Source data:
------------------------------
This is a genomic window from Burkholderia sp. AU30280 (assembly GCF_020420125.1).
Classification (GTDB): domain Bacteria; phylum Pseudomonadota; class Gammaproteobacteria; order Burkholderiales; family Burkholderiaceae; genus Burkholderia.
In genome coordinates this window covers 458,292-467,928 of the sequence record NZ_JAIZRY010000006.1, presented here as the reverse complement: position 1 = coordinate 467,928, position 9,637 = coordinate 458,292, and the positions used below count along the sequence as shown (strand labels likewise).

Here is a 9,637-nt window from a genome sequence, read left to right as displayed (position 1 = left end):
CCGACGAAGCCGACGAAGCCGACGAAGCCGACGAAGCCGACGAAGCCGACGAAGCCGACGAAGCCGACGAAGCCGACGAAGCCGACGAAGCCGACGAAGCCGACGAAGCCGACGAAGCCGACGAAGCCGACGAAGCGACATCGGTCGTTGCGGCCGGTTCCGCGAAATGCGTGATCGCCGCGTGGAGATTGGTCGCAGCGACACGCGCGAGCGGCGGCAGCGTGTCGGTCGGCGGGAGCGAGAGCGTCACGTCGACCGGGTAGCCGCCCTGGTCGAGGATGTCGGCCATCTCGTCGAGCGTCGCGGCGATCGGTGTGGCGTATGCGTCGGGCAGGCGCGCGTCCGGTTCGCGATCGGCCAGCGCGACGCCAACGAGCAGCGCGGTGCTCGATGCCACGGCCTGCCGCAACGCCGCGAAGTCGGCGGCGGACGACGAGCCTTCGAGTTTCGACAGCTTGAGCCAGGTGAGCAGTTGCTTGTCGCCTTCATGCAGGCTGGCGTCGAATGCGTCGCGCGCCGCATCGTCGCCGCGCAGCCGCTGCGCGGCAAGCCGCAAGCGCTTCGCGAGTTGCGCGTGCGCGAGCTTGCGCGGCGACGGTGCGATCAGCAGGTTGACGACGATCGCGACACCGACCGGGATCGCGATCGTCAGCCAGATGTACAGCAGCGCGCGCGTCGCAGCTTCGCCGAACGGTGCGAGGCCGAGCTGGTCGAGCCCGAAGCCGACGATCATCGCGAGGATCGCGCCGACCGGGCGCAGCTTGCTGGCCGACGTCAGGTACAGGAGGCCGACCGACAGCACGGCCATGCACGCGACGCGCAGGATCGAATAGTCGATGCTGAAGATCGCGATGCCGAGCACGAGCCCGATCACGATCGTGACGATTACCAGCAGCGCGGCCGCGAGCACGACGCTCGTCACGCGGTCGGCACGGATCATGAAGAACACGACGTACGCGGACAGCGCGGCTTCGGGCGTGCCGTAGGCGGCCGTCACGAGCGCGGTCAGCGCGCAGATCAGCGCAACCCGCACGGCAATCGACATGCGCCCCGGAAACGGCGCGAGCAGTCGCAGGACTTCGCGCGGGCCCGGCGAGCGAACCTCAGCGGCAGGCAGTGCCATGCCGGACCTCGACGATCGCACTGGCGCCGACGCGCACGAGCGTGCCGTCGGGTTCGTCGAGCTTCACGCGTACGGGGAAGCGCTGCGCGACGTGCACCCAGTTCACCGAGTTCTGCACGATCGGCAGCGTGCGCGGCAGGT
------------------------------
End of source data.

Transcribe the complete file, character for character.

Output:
This is a genomic window from Burkholderia sp. AU30280 (assembly GCF_020420125.1).
Classification (GTDB): domain Bacteria; phylum Pseudomonadota; class Gammaproteobacteria; order Burkholderiales; family Burkholderiaceae; genus Burkholderia.
In genome coordinates this window covers 458,292-467,928 of the sequence record NZ_JAIZRY010000006.1, presented here as the reverse complement: position 1 = coordinate 467,928, position 9,637 = coordinate 458,292, and the positions used below count along the sequence as shown (strand labels likewise).

Here is a 9,637-nt window from a genome sequence, read left to right as displayed (position 1 = left end):
CCGACGAAGCCGACGAAGCCGACGAAGCCGACGAAGCCGACGAAGCCGACGAAGCCGACGAAGCCGACGAAGCCGACGAAGCCGACGAAGCCGACGAAGCCGACGAAGCCGACGAAGCCGACGAAGCCGACGAAGCGACATCGGTCGTTGCGGCCGGTTCCGCGAAATGCGTGATCGCCGCGTGGAGATTGGTCGCAGCGACACGCGCGAGCGGCGGCAGCGTGTCGGTCGGCGGGAGCGAGAGCGTCACGTCGACCGGGTAGCCGCCCTGGTCGAGGATGTCGGCCATCTCGTCGAGCGTCGCGGCGATCGGTGTGGCGTATGCGTCGGGCAGGCGCGCGTCCGGTTCGCGATCGGCCAGCGCGACGCCAACGAGCAGCGCGGTGCTCGATGCCACGGCCTGCCGCAACGCCGCGAAGTCGGCGGCGGACGACGAGCCTTCGAGTTTCGACAGCTTGAGCCAGGTGAGCAGTTGCTTGTCGCCTTCATGCAGGCTGGCGTCGAATGCGTCGCGCGCCGCATCGTCGCCGCGCAGCCGCTGCGCGGCAAGCCGCAAGCGCTTCGCGAGTTGCGCGTGCGCGAGCTTGCGCGGCGACGGTGCGATCAGCAGGTTGACGACGATCGCGACACCGACCGGGATCGCGATCGTCAGCCAGATGTACAGCAGCGCGCGCGTCGCAGCTTCGCCGAACGGTGCGAGGCCGAGCTGGTCGAGCCCGAAGCCGACGATCATCGCGAGGATCGCGCCGACCGGGCGCAGCTTGCTGGCCGACGTCAGGTACAGGAGGCCGACCGACAGCACGGCCATGCACGCGACGCGCAGGATCGAATAGTCGATGCTGAAGATCGCGATGCCGAGCACGAGCCCGATCACGATCGTGACGATTACCAGCAGCGCGGCCGCGAGCACGACGCTCGTCACGCGGTCGGCACGGATCATGAAGAACACGACGTACGCGGACAGCGCGGCTTCGGGCGTGCCGTAGGCGGCCGTCACGAGCGCGGTCAGCGCGCAGATCAGCGCAACCCGCACGGCAATCGACATGCGCCCCGGAAACGGCGCGAGCAGTCGCAGGACTTCGCGCGGGCCCGGCGAGCGAACCTCAGCGGCAGGCAGTGCCATGCCGGACCTCGACGATCGCACTGGCGCCGACGCGCACGAGCGTGCCGTCGGGTTCGTCGAGCTTCACGCGTACGGGGAAGCGCTGCGCGACGTGCACCCAGTTCACCGAGTTCTGCACGATCGGCAGCGTGCGCGGCAGGT